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The Glory of Their Times: The Story of the Early Days of Baseball Told by the Men Who Played Itby Lawrence S Ritter
Synopses & Reviews
After twilight had gone, in the first darkness of the night, a freight train rumbled into the station. When the engine was switching cars on the sidetrack, he crept along the side of the train, pulled open the side door of an empty boxcar, and awkwardly and laboriously climbed in. He closed the door. The engine whistled. He was lying down, and in the darkness he smiled.
My nickname being what it is, you probably automatically assume I must have been a country boy. That's what most people figure. But it's not so. Fact is, my father was the Chief Engineer of the city of Cleveland, and that's where I was born and reared.
Then how come I'm called "Rube"? Well, I'll get to that. But let me tell you about my father first. Like I say, he was the Chief Engineer of the city of Cleveland. As far as he was concerned, the only important thing was for me to get a good education. But as far back as I can remember all I could think of, morning, noon, and night, was baseball.
"Now listen," Dad would say, "I want you to cut this out and pay attention to your studies. I want you to go to college when you're through high school, and I don't want any foolishness about it. Without an education you won't be able to get a good job, and then you'll never amount to anything."
"I already have a job," I'd say.
"You've got a job? What are you talking about?"
"I'm going to be a ballplayer."
"A balIplayer?" he'd say, and throw his hands up in the air. "What do you mean? How can you make a living being a ballplayer? I don't understand why a grown man would wear those funny-looking suits in the first place."
"Well," I'd answer,"You see policemen with uniforms on, and other people like that. They change after they're through working. It's the same way with ballplayers."
"Ha! Do ballplayers get paid?"
"Yes, they get paid."
"I don't believe it!"
And round and round we'd go. We'd have exactly the same argument at least once a week. Sometimes my grandfather--my father's father would get involved in it. He liked baseball and he'd take my side.
"Listen," he'd say to my father, "when you were a youngster I wanted you to be something, too. I wanted you to be a stonecutter, same as I was when I came over from the old country. But no, you wouldn't listen. You wanted to be, an engineer. So you became an engineer. Now Richard wants to be a baseball player. He's so determined that nothing is going to stop him. Let's give him a chance and see what he can do."
But Dad would never listen. "Ballplayers are no good," he'd say, and they never will be any good."
And with that he'd slam the door and go outside and sit on the porch, and not talk to either my grandfather or me for the rest of the evening.
The thing is, I was always very tall for my age. I had three brothers and a sister, and my sister was the shortest of the five of us. She grew to be six feet two. So I was always hanging around the older kids and playing ball with them instead of with kids my own age. When I was about thirteen I used to carry bats for Napoleon Lajoie and Elmer Flick and Terry Turner and a lot of the other Cleveland Indians. They weren't called the Indians then. They were called the Cleveland Bronchos and then the Naps, after Napoleon Lajoie. After the regular season was over, a lot of them would barnstorm around theCleveland area, and sometimes I'd be their bat boy.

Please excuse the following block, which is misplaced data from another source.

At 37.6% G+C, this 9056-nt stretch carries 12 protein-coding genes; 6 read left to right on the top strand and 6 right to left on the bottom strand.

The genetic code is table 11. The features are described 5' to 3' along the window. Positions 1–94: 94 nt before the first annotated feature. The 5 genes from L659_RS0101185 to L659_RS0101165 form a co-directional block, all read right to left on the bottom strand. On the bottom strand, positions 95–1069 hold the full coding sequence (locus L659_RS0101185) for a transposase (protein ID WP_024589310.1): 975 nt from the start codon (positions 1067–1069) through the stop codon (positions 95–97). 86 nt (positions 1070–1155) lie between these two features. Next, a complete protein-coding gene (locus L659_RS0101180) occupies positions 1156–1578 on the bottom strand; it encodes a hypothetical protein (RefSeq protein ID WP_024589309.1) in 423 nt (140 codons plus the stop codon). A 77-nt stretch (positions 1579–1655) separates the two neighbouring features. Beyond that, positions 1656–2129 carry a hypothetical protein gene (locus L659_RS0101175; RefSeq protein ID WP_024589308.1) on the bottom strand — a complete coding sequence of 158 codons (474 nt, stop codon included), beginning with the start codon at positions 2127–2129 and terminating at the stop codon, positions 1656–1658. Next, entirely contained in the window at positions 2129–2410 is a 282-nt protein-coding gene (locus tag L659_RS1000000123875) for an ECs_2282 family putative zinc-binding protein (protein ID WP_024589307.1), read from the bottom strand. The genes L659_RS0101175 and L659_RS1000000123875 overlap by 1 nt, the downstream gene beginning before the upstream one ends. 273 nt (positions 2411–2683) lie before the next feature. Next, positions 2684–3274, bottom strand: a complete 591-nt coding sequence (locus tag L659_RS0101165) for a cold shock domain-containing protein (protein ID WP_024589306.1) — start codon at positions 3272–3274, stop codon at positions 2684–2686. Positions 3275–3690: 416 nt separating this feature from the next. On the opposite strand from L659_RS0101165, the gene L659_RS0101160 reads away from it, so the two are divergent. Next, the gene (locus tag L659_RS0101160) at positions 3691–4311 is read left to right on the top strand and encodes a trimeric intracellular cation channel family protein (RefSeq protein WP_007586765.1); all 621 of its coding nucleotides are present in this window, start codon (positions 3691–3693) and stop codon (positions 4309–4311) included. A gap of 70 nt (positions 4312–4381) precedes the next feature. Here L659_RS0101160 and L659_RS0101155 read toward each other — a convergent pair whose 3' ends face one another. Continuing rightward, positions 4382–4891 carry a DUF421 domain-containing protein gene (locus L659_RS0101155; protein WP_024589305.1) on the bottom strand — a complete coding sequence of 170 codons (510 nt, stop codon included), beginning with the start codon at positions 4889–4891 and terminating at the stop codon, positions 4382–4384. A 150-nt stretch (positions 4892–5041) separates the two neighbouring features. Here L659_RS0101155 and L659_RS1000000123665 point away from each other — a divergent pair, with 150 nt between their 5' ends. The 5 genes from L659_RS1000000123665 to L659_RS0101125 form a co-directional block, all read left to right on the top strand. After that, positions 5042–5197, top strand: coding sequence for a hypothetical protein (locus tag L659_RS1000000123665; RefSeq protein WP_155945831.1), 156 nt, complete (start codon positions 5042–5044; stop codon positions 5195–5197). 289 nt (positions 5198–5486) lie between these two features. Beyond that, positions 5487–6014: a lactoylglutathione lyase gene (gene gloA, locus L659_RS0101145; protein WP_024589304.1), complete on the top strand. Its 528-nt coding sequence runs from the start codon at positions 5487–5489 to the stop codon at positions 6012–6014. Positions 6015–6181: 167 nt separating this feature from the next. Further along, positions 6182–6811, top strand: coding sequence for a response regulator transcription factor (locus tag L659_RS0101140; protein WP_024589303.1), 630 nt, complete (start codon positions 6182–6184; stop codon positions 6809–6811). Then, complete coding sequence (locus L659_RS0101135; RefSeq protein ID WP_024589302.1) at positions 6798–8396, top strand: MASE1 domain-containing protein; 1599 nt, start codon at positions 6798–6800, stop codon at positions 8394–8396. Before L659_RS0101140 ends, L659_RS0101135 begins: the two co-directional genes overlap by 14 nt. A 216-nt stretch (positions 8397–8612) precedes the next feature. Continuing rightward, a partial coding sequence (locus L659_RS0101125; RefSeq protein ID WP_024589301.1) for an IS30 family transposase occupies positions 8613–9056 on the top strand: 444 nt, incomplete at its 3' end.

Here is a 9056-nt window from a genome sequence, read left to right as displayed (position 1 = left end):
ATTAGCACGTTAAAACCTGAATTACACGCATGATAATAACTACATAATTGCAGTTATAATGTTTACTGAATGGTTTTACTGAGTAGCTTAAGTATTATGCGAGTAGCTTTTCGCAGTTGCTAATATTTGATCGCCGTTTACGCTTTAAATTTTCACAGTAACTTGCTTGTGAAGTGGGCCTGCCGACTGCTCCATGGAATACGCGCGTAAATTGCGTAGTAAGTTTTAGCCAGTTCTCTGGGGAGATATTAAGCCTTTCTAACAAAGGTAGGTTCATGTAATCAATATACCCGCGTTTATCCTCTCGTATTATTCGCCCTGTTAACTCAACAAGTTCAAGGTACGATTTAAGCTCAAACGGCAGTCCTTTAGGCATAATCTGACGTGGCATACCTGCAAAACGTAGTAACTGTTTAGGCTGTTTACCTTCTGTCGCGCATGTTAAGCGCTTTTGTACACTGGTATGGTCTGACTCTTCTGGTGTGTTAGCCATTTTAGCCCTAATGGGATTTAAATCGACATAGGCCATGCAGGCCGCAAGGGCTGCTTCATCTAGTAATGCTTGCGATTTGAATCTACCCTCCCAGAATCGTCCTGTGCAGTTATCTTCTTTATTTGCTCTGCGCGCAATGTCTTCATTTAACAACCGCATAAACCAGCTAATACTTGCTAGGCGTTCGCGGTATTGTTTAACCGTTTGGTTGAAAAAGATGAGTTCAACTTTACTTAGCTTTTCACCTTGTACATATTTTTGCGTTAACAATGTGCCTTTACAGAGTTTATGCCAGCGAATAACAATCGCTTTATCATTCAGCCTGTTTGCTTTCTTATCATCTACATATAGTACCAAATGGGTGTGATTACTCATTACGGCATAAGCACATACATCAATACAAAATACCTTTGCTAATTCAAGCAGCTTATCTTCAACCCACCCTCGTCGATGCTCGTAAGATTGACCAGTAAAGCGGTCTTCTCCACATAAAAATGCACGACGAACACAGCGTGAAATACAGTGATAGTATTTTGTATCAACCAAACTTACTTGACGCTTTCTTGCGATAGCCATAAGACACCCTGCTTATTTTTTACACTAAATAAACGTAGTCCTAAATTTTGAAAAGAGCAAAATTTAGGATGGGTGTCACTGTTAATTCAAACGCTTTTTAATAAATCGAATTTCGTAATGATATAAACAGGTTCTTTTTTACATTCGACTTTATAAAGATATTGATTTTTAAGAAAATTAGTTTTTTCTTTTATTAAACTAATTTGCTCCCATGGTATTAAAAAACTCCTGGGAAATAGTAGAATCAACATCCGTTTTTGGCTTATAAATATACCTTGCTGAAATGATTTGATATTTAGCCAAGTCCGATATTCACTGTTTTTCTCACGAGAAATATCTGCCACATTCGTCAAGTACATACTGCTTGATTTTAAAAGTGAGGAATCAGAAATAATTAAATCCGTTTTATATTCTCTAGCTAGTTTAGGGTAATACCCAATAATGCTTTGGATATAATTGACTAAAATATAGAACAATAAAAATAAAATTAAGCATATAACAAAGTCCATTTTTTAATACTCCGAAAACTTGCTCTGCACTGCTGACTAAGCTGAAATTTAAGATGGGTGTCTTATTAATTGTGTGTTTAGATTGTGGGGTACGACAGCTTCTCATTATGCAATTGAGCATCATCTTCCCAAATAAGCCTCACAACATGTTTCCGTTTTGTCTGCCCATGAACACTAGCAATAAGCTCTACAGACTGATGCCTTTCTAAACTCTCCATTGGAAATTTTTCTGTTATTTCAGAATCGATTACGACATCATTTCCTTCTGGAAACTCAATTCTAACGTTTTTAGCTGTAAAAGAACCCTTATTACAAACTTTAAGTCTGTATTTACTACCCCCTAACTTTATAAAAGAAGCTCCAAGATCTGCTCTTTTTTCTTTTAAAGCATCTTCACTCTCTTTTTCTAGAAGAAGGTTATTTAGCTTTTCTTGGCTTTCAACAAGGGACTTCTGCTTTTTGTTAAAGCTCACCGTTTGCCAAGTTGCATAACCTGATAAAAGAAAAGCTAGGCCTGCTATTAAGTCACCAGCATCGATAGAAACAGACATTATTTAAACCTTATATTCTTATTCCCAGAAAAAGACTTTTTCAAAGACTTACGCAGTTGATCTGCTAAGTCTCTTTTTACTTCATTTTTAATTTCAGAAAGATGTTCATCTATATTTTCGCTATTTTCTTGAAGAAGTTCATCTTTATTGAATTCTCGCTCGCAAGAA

Then later I even pitched a few games for Bill Bradley's Boo Gang. Bill Bradley was the Cleveland third baseman--one of the greatest who ever lived--and he also barnstormed with his Boo Gang after the season was over. So by the time I was only fifteen or sixteen I knew a lot of ballplayers, and I had my heart set on becoming a Big Leaguer myself.
One of my friends was a catcher named Howard Wakefield. He was about five years older than I was. In 1906 he was playing for the Waterloo club in the Iowa State League, and that summer--when I was only sixteen--I got a letter from him.
"We can use a good left-handed pitcher," the letter said, "and if you want to come to Waterloo I'll recommend you to the manager." I think Howard thought that I was at least eighteen or nineteen, because I was so big for my age.
Well, pretty soon I got a telegram from the Waterloo manager. He said: "You've been recommended very highly by Howard Wakefield. I'd like you to come out here and try out with us. If you make good, then we'll reimburse you for your transportation and give you a contract."
Of course, that wasn't much of an improvement over Howard's letter. So I went upstairs to my room and closed the door and wrote back a long letter to the manager, explaining that I didn't have any money for transportation. But if he sent me an advance right now fortransportation, then I'd take the next train to Waterloo and he could take it off my salary later on, after I made good.
<P><CENTER><B>The Story of the<br>Early Days of Baseball<br>Told by the Men Who<br>Played It</B></CENTER></P>
Great news for baseball fans--here is Lawrence Ritter's remarkable and universally hailed classic, now available in trade paperback. This is the enlarged edition, with 120 fantastic and rare photographs, of the 1966 original. In the words of 26 players, it describes what it was like to play major league baseball at the turn of the century and in the decades shortly thereafter.
About the Author
Lawrence S. Ritter (1922-2004) was chairman of the Department of Finance at the Graduate School of Business Administration of New York University. He collaborated with fellow baseball historian Donald Honig on The Image of Their Greatness and The 100 Greatest Baseball Players of All Time but is best known for The Glory of Their Times, one of the most famous sports books ever published.
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